Local schools face $9 million in budget cuts

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School officials say reductions are likely in materials, athletics, music and staff development.

By Katherine Peach / Special to the Malibu Times

Santa Monica-Malibu Unified School District leaders met last week to discuss how local schools will adapt to a possible $4 billion in state budget cuts to education.

A group of 30 community members attended the presentation by SMMUSD board members, faculty and students. In addition to the budget cuts, the “State of Our Schools” meeting that took place in the Malibu High School Library also reported on student achievement and district-wide developments.

“We can’t depend on anyone solving it,” Superintendant Tim Cuneo said, “but we’re going to solve it right here. It’s going to take all of us to come together, so that our children can compete in the future.”

This year, the state cut $12 million from the district’s funding. SMMUSD slashed $4.5 million from its budget this school year, but twice that will need to be cut in the next two years, according to the Community for Excellent Public Schools. The California Department of Education released information about a possible $4 billion in cuts next year, statewide.

Local property taxes and the state provide almost 80 percent of local school funding, with more than half coming from the state. Cuneo said further state budget cuts would put more pressure on the district to increase class sizes and reduce the number of school days in a year. Reductions are likely, he said, in materials, athletics, music and staff development.

Malibu High School receives $6,258 per student for the almost 1,200 enrolled. Expenditures per pupil from the state have been below the national average since the late seventies. Schools days can be reduced from 180 to 175, according to California state regulations.

“A very large percentage of our budget comes from our community,” Cuneo said. “All other [state] maneuvers to balance the budget are very poor practices. We can’t do that in our district.”

The Shark Fund, founded in 2003, incorporated local fundraising organizations the Parent Student Teach Association, the Athletic Booster Club and Arts Angels. The non-profit has raised more than $3 million since the first year. Such community support has kept many programs running despite funding challenges.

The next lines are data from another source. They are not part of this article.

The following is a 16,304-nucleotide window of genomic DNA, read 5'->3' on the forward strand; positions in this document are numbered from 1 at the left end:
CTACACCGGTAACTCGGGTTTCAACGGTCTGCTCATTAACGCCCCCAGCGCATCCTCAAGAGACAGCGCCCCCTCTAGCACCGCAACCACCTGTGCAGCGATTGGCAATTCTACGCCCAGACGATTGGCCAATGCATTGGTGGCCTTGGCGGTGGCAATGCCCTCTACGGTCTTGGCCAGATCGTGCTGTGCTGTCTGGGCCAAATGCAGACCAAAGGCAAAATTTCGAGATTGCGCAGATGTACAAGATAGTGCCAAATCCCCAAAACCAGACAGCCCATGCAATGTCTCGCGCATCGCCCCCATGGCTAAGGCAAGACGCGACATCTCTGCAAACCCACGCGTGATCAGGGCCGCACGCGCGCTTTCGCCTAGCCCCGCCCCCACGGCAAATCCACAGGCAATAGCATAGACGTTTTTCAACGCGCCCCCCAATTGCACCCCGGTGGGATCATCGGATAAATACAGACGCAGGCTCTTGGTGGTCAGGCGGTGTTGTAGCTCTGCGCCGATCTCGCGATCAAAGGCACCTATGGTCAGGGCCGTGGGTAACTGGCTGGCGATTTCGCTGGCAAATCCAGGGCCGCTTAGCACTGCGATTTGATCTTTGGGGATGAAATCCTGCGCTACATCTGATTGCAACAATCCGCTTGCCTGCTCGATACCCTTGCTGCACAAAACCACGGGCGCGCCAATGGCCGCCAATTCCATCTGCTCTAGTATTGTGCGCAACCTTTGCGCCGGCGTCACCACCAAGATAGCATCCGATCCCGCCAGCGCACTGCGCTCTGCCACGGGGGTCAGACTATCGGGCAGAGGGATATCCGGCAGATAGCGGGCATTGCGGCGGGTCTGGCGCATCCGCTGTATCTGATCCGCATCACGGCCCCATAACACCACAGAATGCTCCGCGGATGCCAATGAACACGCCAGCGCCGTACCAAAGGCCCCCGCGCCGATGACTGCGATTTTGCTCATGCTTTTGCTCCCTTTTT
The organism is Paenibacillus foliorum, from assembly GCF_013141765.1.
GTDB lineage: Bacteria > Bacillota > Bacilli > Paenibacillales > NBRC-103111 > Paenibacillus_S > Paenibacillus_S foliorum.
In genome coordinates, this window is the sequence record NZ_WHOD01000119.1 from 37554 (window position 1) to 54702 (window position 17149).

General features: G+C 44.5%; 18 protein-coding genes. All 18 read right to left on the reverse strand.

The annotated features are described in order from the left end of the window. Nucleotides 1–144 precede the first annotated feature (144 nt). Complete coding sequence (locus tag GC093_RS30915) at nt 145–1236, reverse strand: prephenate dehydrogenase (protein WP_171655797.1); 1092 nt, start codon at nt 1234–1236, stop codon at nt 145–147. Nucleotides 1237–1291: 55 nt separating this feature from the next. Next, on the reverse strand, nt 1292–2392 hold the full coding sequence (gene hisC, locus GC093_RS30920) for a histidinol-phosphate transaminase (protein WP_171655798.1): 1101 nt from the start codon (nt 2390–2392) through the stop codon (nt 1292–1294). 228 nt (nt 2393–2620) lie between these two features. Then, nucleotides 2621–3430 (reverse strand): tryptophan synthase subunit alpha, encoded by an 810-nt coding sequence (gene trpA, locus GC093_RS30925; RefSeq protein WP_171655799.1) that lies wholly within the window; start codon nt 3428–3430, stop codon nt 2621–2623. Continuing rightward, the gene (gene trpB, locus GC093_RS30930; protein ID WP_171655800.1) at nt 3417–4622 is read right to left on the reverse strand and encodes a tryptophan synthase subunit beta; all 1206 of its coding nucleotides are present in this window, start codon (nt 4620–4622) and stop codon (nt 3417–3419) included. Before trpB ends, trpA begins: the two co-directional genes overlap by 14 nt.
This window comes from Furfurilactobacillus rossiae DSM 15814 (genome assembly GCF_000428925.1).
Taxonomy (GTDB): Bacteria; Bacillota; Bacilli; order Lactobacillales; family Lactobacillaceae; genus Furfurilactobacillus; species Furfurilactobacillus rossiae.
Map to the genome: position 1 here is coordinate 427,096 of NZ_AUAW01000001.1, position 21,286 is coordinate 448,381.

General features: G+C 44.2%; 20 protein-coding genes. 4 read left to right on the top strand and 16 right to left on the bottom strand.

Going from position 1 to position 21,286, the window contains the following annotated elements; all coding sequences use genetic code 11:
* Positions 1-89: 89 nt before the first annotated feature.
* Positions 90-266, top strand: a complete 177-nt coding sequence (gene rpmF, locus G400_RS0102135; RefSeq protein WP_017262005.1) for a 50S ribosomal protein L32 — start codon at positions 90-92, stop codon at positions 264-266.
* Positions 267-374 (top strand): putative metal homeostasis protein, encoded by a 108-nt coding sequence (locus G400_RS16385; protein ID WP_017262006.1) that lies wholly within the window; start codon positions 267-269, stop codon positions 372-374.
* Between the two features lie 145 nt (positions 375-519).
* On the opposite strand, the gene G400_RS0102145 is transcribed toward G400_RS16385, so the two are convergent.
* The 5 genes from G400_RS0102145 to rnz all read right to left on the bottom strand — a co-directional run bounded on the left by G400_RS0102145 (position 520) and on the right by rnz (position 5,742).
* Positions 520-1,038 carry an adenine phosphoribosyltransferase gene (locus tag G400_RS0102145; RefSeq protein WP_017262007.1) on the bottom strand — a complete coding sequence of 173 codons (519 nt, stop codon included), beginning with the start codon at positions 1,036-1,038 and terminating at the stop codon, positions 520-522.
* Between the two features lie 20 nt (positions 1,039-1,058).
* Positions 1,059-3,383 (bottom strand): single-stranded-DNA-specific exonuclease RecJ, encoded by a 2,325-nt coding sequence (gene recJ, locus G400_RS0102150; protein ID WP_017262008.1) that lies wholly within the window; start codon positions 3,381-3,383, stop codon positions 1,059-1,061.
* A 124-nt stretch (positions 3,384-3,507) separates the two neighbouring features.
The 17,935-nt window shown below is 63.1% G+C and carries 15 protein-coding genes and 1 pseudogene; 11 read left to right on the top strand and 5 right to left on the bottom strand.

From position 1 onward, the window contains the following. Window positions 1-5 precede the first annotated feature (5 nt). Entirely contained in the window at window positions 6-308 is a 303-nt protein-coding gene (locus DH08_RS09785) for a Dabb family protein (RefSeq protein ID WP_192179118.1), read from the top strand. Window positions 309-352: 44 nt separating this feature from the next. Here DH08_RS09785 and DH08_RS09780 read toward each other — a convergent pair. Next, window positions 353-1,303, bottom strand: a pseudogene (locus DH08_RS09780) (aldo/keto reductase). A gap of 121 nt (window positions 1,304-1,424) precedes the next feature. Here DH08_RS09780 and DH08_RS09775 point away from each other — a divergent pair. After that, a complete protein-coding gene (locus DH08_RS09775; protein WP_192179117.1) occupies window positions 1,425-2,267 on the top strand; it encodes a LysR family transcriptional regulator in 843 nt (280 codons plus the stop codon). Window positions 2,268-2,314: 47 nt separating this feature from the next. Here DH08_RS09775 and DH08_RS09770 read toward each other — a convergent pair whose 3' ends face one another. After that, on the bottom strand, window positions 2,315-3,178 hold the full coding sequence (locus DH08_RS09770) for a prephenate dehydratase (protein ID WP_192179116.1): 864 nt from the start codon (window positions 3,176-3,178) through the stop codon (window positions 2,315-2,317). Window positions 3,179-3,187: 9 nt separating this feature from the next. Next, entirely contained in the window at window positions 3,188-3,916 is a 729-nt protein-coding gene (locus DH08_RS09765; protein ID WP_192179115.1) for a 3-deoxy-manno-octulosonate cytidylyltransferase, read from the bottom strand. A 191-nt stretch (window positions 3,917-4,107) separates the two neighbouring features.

Malibu High School has 24 advanced placement and honors courses with students consistently scoring higher on tests than other schools in the state. On average, 85 percent of graduates pursue post-secondary studies, according to a MHS report. The district has a long history of successful alumni including actors, politicians and an astronaut.

In light of National Public Schools Month, the meeting showcased a panel of faculty and students who gave insights to the atmosphere and experience at Malibu High School. The group expressed an open relationship between faculty and students that comes from a being a smaller school. Malibu High Senior Erica Posey said the casual atmosphere allows for a rare intimacy.

“It really is incredible how close we can get to the teachers,” Posey said. “The longer I’ve been at the school the less teachers tell us things and the more they start asking us things.”

English teacher Bonnie Thoreson has taught at Malibu High for 13 years and her two children have attended Malibu schools since kindergarten. A shorter school year means prioritizing, she said, asking questions of what is most essential and what can best be sacrificed. Thoreson said the already larger class sizes make individual instruction harder compared to the small numbers in the past.

“What is scary is that the state is still in financial crisis and my understanding is that there are more lean years and cuts to come,” Thoreson said. “Now that all of the non-essentials have been cut, the obvious question is how can more cost cutting occur without impacting the vitality and integrity of our schools?”

SMMUSD Board of Education member Oscar de la Torre said the district has not only prepared students for college, but also has built a sense of community. As a product of the school district, de la Torre said he remembers losing a sense of support from faculty during middle school. The district aims to ease the sometimes forgotten transition from middle to high school.

“We invest in stock and mutual finds; when we invest in education we invest in people,” said de la Torre. “If we keep investing, we will see people return to the community.”